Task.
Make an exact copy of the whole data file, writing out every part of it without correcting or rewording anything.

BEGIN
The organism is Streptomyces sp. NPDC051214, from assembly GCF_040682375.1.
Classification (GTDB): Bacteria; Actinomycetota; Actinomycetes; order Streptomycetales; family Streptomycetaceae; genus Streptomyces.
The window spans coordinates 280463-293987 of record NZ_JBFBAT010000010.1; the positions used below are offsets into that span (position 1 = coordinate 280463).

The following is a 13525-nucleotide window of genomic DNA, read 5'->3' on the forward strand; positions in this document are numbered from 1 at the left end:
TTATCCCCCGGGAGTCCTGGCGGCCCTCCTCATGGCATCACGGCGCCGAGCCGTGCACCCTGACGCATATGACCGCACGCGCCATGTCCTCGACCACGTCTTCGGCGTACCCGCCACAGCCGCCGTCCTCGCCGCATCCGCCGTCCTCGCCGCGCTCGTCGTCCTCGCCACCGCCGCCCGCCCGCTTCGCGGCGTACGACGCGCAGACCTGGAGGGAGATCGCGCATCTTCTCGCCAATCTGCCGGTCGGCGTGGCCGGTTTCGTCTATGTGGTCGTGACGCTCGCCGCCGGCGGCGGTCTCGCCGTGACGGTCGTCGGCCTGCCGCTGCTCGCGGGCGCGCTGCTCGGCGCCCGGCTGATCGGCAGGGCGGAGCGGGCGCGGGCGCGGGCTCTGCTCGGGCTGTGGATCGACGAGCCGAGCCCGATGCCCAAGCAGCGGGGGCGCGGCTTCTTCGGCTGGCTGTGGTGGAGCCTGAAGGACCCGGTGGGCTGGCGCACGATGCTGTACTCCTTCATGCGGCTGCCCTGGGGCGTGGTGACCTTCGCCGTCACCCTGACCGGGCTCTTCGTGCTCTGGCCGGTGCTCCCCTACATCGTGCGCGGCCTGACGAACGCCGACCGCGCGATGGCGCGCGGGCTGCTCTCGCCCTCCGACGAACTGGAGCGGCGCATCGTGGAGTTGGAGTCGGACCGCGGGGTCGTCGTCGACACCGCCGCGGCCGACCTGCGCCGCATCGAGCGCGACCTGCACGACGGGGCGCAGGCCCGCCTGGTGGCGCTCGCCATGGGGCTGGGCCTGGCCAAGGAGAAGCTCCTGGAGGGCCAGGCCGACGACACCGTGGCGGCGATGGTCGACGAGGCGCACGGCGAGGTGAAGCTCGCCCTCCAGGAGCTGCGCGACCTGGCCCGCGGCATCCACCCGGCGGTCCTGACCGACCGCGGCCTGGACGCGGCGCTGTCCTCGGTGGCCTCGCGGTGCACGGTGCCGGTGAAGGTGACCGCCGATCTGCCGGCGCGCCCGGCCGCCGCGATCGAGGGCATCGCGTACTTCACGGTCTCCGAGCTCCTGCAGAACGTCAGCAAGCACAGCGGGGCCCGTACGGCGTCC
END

The organism is Streptomyces sp. NPDC051214, from assembly GCF_040682375.1.
Classification (GTDB): Bacteria; Actinomycetota; Actinomycetes; order Streptomycetales; family Streptomycetaceae; genus Streptomyces.
The window spans coordinates 280463-293987 of record NZ_JBFBAT010000010.1; the positions used below are offsets into that span (position 1 = coordinate 280463).

The following is a 13525-nucleotide window of genomic DNA, read 5'->3' on the forward strand; positions in this document are numbered from 1 at the left end:
TTATCCCCCGGGAGTCCTGGCGGCCCTCCTCATGGCATCACGGCGCCGAGCCGTGCACCCTGACGCATATGACCGCACGCGCCATGTCCTCGACCACGTCTTCGGCGTACCCGCCACAGCCGCCGTCCTCGCCGCATCCGCCGTCCTCGCCGCGCTCGTCGTCCTCGCCACCGCCGCCCGCCCGCTTCGCGGCGTACGACGCGCAGACCTGGAGGGAGATCGCGCATCTTCTCGCCAATCTGCCGGTCGGCGTGGCCGGTTTCGTCTATGTGGTCGTGACGCTCGCCGCCGGCGGCGGTCTCGCCGTGACGGTCGTCGGCCTGCCGCTGCTCGCGGGCGCGCTGCTCGGCGCCCGGCTGATCGGCAGGGCGGAGCGGGCGCGGGCGCGGGCTCTGCTCGGGCTGTGGATCGACGAGCCGAGCCCGATGCCCAAGCAGCGGGGGCGCGGCTTCTTCGGCTGGCTGTGGTGGAGCCTGAAGGACCCGGTGGGCTGGCGCACGATGCTGTACTCCTTCATGCGGCTGCCCTGGGGCGTGGTGACCTTCGCCGTCACCCTGACCGGGCTCTTCGTGCTCTGGCCGGTGCTCCCCTACATCGTGCGCGGCCTGACGAACGCCGACCGCGCGATGGCGCGCGGGCTGCTCTCGCCCTCCGACGAACTGGAGCGGCGCATCGTGGAGTTGGAGTCGGACCGCGGGGTCGTCGTCGACACCGCCGCGGCCGACCTGCGCCGCATCGAGCGCGACCTGCACGACGGGGCGCAGGCCCGCCTGGTGGCGCTCGCCATGGGGCTGGGCCTGGCCAAGGAGAAGCTCCTGGAGGGCCAGGCCGACGACACCGTGGCGGCGATGGTCGACGAGGCGCACGGCGAGGTGAAGCTCGCCCTCCAGGAGCTGCGCGACCTGGCCCGCGGCATCCACCCGGCGGTCCTGACCGACCGCGGCCTGGACGCGGCGCTGTCCTCGGTGGCCTCGCGGTGCACGGTGCCGGTGAAGGTGACCGCCGATCTGCCGGCGCGCCCGGCCGCCGCGATCGAGGGCATCGCGTACTTCACGGTCTCCGAGCTCCTGCAGAACGTCAGCAAGCACAGCGGGGCCCGTACGGCGTCC